The storms were circling Maisons-Laffitte just as I went over to feed breakfast; by the time we would normally take out first lot the lightening and thunder had moved in and rain hung over the yard. We waited, and in about 45 minutes the storm had moved through. It wasn’t enough. The air was still thick and heavy, but it would be further scrubbed by afternoon showers. This summer in France reminds me of those we used to have growing up in Wisconsin. Hot and heavy, punctuated by thunderstorms. Afternoons that seemed to last forever and yet speed by. The horses aren’t happy with it, but this summer has made me feel like I’m 16 again – OK, maybe not quite. I certainly don’t have the energy level – or the alcohol tolerance – of those days. But still. I could use at least another six months of this.
But the horses wouldn’t appreciate it. I am having to choose our entries wisely, because some horses are tolerating this better than others. Rapsodie is a little gray mare who is very light and has almost an Arabian head. Not surprisingly, she is standing up to the weather the best. The heavier horses are struggling. Big Brazil (now her formal name of Little Brazilien is quite comical) sweats like a fat girl, even though she really isn’t fat, just huge in every other way. Rose of Egypte would wilt if she lived in the country for which she was named. She’s a huge filly, and she is still too fat, although getting slimmer. Hard Way and Turfani are taking it stoically, and Timelord and George don’t seem too bothered, either. Skid hates it, and has been clearly much happier since we moved him to a cooler box about 10 days ago. Shuffles is too busy worrying about where his second testicle is to worry about the heat. I’m watching for it, too, because the minute it shows itself I’m going to have it removed, along with its partner. If there’s no sign by this winter I’m afraid we’ll have to go looking for it. Piccolo doesn’t care too much about the weather, either, because she’s still busy scoping out the place and deciding on a restaurant rating.
Despite the heat, the dogs still want their grand tour of the gallops every evening. Coco plays in the sprinklers and Prof knows the two strategically placed water holes that are just his size for wallowing. While Coco has youth on her side, Prof spends all day resting up for his big moment. The biggest decision of the day for him is whether to sleep on the couch or the bed. When I leave the fan on, the bed wins, especially since Coco is strangely afraid of the fan and refuses to go into the bedroom when it’s on. Instead, she goes outside and lays in what used to be the tomato bed before she dug it up. That way, she can bark at people, cars or horses passing in the street without having to actually get up. She will still make the effort to charge the fence at passing dogs, though. She is as afraid of other dogs as she is of the fan, but the fence gives her courage.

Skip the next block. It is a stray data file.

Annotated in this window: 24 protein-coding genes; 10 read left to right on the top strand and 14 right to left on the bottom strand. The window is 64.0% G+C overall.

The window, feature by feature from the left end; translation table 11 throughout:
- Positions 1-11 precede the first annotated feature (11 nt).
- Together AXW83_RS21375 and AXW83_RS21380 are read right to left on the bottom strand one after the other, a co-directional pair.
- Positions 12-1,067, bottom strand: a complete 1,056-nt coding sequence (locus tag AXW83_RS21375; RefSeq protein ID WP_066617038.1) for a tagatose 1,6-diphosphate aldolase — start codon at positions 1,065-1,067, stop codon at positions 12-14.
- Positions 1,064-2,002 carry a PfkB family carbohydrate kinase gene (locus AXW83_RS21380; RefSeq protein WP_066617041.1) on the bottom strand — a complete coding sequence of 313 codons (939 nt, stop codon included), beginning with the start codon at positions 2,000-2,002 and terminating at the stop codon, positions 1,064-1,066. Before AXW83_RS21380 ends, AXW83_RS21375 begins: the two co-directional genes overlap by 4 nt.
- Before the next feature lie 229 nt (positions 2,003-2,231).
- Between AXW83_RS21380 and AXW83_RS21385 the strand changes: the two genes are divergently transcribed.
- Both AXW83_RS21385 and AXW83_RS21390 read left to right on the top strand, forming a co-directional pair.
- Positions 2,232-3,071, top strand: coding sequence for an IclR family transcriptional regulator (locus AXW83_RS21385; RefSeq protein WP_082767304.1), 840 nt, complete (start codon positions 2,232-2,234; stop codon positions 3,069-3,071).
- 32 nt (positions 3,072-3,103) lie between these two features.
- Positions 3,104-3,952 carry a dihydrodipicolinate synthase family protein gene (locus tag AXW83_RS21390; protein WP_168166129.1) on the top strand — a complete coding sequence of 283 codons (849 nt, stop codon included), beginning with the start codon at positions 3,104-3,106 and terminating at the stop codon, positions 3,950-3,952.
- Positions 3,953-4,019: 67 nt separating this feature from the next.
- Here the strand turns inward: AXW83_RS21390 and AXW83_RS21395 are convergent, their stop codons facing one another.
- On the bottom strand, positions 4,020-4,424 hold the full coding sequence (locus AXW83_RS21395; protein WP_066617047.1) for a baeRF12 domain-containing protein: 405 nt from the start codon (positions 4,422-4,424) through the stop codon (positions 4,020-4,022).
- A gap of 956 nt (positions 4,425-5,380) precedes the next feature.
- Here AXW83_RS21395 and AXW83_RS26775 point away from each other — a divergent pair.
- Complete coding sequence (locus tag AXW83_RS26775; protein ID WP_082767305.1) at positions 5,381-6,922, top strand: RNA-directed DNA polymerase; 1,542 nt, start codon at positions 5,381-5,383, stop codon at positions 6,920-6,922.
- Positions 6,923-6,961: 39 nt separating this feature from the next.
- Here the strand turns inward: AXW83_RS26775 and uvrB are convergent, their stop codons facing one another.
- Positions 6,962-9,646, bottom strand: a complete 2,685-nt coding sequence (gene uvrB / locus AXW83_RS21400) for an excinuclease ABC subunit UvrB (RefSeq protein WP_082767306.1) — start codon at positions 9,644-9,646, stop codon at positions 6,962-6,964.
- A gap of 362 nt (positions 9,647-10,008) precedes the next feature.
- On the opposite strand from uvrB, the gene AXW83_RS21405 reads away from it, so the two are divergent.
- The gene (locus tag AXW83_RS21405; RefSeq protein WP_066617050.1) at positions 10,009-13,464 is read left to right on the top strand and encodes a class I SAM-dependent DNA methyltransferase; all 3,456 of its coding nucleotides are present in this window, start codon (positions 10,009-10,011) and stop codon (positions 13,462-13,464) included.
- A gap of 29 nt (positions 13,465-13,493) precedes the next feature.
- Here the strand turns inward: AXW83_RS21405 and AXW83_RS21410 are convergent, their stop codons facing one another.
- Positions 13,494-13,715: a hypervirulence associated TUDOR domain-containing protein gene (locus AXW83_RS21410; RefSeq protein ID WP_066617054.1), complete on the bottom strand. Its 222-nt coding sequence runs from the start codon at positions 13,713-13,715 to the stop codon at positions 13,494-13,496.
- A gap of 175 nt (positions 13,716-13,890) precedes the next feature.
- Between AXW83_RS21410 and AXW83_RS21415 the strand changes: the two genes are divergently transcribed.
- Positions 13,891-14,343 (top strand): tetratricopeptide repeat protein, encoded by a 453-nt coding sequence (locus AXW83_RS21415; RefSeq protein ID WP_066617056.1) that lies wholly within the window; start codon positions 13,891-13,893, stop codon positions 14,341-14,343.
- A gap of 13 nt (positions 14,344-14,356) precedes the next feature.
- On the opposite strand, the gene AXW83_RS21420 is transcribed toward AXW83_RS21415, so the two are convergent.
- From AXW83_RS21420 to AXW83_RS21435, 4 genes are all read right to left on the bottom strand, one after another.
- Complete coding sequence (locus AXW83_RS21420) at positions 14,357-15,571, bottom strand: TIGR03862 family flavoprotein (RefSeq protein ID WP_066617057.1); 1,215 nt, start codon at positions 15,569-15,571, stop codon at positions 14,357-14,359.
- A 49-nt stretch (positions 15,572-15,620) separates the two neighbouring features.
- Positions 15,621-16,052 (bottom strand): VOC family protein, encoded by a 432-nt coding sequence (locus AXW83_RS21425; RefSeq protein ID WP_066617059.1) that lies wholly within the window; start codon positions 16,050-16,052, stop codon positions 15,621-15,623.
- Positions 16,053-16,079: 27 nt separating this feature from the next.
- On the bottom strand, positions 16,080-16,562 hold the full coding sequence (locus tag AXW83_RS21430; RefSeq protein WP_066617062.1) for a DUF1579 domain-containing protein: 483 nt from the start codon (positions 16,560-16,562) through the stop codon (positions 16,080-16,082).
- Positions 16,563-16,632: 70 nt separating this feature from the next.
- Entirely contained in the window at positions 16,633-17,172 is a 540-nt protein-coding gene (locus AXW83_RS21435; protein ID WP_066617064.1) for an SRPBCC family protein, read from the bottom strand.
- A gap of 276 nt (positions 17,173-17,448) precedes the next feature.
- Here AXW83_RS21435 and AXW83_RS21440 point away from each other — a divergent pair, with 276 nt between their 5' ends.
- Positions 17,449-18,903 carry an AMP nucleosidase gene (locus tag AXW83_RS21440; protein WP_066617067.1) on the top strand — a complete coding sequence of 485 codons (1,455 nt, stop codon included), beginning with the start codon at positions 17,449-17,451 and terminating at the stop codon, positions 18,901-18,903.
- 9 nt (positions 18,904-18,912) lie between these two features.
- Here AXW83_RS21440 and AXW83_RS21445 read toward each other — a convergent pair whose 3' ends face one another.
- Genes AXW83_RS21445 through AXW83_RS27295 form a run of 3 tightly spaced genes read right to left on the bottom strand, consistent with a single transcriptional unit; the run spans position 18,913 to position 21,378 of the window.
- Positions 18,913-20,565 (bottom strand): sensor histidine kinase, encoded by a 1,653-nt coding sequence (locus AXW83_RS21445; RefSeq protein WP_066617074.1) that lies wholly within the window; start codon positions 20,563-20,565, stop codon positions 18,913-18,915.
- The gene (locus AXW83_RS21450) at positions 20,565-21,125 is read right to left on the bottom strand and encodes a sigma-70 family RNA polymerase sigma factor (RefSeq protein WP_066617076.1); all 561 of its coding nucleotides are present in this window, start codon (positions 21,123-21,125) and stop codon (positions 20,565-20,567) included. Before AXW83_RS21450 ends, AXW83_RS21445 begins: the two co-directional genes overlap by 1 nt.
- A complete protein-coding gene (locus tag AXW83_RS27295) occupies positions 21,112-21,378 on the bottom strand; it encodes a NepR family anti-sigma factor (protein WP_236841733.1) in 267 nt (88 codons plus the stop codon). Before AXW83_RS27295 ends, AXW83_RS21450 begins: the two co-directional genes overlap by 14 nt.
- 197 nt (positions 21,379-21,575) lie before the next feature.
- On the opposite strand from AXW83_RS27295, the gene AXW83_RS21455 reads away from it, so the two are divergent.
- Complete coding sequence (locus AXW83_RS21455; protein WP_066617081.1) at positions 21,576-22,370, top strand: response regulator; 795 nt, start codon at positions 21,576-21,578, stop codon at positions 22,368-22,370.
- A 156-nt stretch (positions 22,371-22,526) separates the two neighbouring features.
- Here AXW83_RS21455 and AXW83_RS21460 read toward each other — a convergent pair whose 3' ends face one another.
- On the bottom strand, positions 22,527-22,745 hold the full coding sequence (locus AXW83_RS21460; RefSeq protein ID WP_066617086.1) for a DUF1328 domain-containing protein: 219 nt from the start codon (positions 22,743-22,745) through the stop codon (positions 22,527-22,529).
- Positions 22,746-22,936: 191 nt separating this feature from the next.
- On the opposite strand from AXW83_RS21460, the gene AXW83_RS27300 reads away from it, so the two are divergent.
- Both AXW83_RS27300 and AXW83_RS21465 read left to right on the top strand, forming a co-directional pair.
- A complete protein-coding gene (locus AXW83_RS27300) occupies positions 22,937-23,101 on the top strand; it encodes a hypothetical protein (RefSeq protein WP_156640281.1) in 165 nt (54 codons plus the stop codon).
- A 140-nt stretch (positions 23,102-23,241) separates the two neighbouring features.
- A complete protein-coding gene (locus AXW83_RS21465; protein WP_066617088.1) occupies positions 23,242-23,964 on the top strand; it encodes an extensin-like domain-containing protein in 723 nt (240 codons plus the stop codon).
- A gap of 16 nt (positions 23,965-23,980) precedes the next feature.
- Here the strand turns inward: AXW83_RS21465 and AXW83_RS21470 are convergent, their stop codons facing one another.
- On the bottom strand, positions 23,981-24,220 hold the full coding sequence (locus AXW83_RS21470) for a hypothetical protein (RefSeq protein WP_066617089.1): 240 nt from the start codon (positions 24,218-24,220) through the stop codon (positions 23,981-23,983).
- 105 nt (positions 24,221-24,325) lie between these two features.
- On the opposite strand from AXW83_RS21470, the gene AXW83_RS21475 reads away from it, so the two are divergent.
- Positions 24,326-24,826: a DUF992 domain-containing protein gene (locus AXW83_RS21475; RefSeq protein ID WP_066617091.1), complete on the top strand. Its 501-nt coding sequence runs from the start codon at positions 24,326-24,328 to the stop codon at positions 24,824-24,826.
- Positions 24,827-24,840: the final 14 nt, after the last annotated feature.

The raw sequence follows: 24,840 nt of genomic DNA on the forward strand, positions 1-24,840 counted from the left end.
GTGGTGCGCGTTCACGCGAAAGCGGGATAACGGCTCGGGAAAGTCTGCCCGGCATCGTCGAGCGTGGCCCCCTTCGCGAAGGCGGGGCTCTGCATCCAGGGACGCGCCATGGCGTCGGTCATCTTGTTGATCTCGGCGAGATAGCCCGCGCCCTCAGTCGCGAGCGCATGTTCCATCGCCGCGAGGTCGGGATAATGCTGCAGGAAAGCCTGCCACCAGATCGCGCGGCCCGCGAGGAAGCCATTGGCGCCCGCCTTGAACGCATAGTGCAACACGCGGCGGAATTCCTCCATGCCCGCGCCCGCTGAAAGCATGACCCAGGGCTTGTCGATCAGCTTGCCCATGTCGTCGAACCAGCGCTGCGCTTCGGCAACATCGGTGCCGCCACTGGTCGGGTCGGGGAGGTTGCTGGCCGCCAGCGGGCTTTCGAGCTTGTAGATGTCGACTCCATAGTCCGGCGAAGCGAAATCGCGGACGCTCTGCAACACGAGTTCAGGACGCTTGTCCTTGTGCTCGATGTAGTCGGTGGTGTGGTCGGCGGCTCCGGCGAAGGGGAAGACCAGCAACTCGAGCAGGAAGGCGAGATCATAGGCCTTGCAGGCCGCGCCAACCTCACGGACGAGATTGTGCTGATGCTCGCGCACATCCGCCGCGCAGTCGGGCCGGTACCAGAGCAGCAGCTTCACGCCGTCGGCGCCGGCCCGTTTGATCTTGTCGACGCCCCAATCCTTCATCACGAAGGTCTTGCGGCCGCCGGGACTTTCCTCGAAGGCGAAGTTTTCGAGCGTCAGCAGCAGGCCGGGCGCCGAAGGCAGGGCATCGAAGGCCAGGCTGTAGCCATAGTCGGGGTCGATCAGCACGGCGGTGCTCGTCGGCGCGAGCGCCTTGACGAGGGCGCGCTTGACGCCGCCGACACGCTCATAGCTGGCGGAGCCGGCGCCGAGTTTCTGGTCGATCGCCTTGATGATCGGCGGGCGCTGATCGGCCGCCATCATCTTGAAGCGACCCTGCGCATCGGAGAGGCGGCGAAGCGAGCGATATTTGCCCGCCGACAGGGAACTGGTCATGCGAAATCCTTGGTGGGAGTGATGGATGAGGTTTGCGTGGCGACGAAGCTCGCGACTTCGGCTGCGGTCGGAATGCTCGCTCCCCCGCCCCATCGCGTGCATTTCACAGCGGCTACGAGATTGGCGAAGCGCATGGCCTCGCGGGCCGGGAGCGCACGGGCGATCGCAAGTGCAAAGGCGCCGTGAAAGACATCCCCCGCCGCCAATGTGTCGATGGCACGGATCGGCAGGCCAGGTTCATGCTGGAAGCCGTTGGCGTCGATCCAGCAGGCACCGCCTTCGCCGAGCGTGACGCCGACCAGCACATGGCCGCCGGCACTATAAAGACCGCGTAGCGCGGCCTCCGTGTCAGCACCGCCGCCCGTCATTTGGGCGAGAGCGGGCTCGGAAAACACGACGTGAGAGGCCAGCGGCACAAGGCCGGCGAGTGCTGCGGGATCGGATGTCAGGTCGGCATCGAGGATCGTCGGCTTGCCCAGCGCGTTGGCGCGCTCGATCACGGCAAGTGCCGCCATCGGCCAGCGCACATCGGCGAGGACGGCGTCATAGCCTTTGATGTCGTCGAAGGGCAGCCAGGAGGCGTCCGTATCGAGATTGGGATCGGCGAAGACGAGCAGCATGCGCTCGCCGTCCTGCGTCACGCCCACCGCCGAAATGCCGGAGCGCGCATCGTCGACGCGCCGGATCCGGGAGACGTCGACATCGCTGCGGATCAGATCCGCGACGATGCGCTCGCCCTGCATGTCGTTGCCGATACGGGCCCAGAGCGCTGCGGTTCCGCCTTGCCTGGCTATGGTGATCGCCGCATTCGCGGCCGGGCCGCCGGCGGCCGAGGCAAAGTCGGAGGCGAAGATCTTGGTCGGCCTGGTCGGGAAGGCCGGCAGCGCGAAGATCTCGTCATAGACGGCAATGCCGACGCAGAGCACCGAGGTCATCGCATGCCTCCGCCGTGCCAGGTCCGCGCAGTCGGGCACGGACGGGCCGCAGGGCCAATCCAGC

This lazy rhythm continues through Thursday; on Friday, Timelord goes to Chantilly. Next week, Turfani is entered in Chateaubriant on Monday, Hard Way in Vichy on Tuesday and Brazil in Dieppe on Wednesday. I’m not sure I’ll take Hard Way down to Vichy, because I think the trip may take too much out of him in the heat. But Brazil and Turfani are more likely to run. It all depends on the weather.
6 Replies to “Endless summer”
Can I borrow your fan? The shops have sold out of them and Poppy is really suffering in the heat – I think she’s lost the ability to regulate her body-temperature and has stopped eating, not good for a 21-year-old cat.
i was having lunch with someone who had tears in his eyes telling me about your blog today… it is very beauriful, well written and full of yesteryear good felings… i believe he loves you. May you find him!!!!